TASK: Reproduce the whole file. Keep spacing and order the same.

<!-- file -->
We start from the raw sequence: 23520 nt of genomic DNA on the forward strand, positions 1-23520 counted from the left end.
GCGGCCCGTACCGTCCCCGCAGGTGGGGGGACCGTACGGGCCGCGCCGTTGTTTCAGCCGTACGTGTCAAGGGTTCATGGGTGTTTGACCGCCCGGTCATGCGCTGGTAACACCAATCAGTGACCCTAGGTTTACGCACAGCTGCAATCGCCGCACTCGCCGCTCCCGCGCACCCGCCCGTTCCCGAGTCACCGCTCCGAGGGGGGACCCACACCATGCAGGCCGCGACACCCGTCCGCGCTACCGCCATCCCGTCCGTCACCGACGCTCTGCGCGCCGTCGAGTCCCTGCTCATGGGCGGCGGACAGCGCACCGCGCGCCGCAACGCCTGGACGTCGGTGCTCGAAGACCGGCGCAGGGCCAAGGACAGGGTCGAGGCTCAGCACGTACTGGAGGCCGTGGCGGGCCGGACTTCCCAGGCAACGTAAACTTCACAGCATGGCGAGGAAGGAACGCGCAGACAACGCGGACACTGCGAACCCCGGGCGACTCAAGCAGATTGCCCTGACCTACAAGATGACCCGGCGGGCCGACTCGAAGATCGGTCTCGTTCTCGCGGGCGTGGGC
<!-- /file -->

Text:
We start from the raw sequence: 23520 nt of genomic DNA on the forward strand, positions 1-23520 counted from the left end.
GCGGCCCGTACCGTCCCCGCAGGTGGGGGGACCGTACGGGCCGCGCCGTTGTTTCAGCCGTACGTGTCAAGGGTTCATGGGTGTTTGACCGCCCGGTCATGCGCTGGTAACACCAATCAGTGACCCTAGGTTTACGCACAGCTGCAATCGCCGCACTCGCCGCTCCCGCGCACCCGCCCGTTCCCGAGTCACCGCTCCGAGGGGGGACCCACACCATGCAGGCCGCGACACCCGTCCGCGCTACCGCCATCCCGTCCGTCACCGACGCTCTGCGCGCCGTCGAGTCCCTGCTCATGGGCGGCGGACAGCGCACCGCGCGCCGCAACGCCTGGACGTCGGTGCTCGAAGACCGGCGCAGGGCCAAGGACAGGGTCGAGGCTCAGCACGTACTGGAGGCCGTGGCGGGCCGGACTTCCCAGGCAACGTAAACTTCACAGCATGGCGAGGAAGGAACGCGCAGACAACGCGGACACTGCGAACCCCGGGCGACTCAAGCAGATTGCCCTGACCTACAAGATGACCCGGCGGGCCGACTCGAAGATCGGTCTCGTTCTCGCGGGCGTGGGC